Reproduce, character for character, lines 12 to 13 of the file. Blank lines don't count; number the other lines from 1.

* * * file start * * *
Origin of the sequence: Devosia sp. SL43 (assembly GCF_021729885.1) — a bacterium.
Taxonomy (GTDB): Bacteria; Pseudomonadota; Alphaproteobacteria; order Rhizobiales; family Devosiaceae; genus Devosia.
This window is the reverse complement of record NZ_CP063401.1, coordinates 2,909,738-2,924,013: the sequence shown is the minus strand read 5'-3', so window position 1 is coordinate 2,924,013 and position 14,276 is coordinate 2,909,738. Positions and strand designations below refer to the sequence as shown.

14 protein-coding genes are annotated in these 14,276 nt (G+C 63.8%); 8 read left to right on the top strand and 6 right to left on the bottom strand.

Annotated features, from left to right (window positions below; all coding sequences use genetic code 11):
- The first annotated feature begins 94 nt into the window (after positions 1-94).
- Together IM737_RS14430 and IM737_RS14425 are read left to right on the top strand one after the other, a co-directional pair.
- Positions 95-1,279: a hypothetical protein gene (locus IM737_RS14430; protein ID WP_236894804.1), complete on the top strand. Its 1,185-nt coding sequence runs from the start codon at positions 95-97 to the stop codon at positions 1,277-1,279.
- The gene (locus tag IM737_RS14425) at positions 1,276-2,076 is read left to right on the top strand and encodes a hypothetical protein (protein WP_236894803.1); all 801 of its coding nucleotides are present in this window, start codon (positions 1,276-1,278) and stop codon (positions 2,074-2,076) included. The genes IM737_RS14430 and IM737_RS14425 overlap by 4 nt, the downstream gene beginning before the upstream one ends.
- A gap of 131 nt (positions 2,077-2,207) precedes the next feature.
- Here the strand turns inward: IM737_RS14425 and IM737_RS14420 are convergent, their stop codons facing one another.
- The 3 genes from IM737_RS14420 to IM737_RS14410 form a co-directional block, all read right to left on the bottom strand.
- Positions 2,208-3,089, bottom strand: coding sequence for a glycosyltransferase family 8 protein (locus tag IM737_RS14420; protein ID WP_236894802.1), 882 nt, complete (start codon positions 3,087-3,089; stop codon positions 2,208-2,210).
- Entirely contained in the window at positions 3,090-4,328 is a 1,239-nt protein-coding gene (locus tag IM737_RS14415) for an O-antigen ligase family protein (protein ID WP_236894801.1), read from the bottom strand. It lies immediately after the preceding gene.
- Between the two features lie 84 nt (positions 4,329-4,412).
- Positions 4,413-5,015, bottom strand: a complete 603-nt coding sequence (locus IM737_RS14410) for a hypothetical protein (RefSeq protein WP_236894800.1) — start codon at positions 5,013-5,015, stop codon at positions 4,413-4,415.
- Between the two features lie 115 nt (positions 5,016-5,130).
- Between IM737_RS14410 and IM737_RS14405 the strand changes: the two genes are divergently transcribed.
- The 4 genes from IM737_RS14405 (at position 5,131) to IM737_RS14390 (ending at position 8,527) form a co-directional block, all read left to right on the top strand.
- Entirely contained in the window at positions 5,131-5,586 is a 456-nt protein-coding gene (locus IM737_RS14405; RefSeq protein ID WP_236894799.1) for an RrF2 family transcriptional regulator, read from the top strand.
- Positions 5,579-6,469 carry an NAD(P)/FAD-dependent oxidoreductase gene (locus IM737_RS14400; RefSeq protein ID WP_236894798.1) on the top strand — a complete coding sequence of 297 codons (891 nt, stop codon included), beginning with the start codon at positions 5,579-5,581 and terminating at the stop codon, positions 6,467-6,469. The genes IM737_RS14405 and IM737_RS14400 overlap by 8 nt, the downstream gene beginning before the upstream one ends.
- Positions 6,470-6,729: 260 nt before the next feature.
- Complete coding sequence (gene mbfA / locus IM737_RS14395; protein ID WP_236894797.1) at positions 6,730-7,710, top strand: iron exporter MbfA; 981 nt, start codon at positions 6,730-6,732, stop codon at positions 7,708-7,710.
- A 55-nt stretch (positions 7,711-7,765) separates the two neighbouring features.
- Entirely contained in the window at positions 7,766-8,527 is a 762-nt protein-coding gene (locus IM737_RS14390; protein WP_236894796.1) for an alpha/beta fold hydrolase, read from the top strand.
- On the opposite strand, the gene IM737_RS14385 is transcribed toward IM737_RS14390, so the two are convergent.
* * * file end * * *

- The 3 genes from IM737_RS14420 to IM737_RS14410 form a co-directional block, all read right to left on the bottom strand.
- Positions 2,208-3,089, bottom strand: coding sequence for a glycosyltransferase family 8 protein (locus tag IM737_RS14420; protein ID WP_236894802.1), 882 nt, complete (start codon positions 3,087-3,089; stop codon positions 2,208-2,210).